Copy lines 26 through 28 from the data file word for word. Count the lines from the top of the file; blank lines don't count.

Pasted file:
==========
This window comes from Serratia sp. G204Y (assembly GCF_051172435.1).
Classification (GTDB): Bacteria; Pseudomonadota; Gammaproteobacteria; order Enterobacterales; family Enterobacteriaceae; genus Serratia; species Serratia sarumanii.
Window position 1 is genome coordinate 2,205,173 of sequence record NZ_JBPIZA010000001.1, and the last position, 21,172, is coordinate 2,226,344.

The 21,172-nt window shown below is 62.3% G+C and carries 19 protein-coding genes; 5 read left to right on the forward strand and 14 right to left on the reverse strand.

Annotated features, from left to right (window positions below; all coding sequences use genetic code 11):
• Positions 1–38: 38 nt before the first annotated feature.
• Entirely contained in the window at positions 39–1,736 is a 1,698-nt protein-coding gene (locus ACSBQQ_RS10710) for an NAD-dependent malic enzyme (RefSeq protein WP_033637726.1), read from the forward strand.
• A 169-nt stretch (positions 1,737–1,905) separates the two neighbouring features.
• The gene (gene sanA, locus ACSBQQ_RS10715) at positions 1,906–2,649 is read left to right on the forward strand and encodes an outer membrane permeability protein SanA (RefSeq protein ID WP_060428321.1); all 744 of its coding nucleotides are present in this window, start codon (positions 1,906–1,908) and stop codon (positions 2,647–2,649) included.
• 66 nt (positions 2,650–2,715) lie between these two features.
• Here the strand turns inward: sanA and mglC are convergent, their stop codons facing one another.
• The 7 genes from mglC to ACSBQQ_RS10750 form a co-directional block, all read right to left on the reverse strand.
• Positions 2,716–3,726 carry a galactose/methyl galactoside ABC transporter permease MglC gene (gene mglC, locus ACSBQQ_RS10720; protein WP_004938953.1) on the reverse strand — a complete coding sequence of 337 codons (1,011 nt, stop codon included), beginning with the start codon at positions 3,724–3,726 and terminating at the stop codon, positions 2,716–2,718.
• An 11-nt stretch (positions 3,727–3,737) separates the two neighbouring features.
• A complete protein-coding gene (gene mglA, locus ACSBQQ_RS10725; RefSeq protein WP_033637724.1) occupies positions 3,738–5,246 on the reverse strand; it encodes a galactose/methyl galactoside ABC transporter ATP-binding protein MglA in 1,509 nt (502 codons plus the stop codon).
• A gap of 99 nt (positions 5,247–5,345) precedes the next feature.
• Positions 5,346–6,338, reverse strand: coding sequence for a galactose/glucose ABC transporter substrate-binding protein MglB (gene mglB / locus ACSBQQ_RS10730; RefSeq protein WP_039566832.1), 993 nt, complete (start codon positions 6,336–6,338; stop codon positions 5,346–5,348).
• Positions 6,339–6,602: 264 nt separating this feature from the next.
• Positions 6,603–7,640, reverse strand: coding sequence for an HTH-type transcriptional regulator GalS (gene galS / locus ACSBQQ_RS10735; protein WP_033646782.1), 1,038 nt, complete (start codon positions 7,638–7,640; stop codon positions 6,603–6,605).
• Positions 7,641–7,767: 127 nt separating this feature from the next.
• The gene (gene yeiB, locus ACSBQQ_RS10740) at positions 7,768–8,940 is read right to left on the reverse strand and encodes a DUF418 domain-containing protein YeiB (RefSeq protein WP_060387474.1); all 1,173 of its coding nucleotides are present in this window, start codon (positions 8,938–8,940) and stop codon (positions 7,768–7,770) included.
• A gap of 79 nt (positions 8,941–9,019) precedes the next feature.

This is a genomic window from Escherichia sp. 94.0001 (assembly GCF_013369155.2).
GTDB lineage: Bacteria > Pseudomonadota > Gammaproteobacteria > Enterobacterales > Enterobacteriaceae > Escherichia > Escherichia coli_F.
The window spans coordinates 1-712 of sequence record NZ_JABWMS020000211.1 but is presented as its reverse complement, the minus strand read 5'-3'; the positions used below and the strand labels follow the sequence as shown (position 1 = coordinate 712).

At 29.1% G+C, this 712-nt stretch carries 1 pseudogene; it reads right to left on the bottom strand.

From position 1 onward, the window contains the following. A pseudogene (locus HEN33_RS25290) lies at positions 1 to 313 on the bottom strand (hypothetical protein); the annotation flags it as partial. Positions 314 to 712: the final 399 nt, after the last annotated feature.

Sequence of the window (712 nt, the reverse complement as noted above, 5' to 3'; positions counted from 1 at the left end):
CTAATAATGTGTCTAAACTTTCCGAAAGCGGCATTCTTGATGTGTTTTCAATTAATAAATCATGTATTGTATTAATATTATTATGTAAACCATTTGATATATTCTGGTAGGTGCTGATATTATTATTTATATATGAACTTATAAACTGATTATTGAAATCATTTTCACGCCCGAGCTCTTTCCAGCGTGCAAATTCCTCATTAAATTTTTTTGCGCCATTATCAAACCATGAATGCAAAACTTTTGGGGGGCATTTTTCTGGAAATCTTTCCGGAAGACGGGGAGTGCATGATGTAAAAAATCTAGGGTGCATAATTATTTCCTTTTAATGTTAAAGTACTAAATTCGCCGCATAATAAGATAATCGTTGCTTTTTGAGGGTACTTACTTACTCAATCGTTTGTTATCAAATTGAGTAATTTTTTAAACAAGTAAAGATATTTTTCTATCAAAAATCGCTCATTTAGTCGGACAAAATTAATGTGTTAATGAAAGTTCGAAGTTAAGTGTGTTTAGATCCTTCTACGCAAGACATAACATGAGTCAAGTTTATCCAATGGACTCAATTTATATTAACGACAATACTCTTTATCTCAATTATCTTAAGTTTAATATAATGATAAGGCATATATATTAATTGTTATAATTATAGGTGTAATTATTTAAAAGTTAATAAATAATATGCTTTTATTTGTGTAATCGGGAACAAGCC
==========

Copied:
At 29.1% G+C, this 712-nt stretch carries 1 pseudogene; it reads right to left on the bottom strand.

From position 1 onward, the window contains the following. A pseudogene (locus HEN33_RS25290) lies at positions 1 to 313 on the bottom strand (hypothetical protein); the annotation flags it as partial. Positions 314 to 712: the final 399 nt, after the last annotated feature.

Sequence of the window (712 nt, the reverse complement as noted above, 5' to 3'; positions counted from 1 at the left end):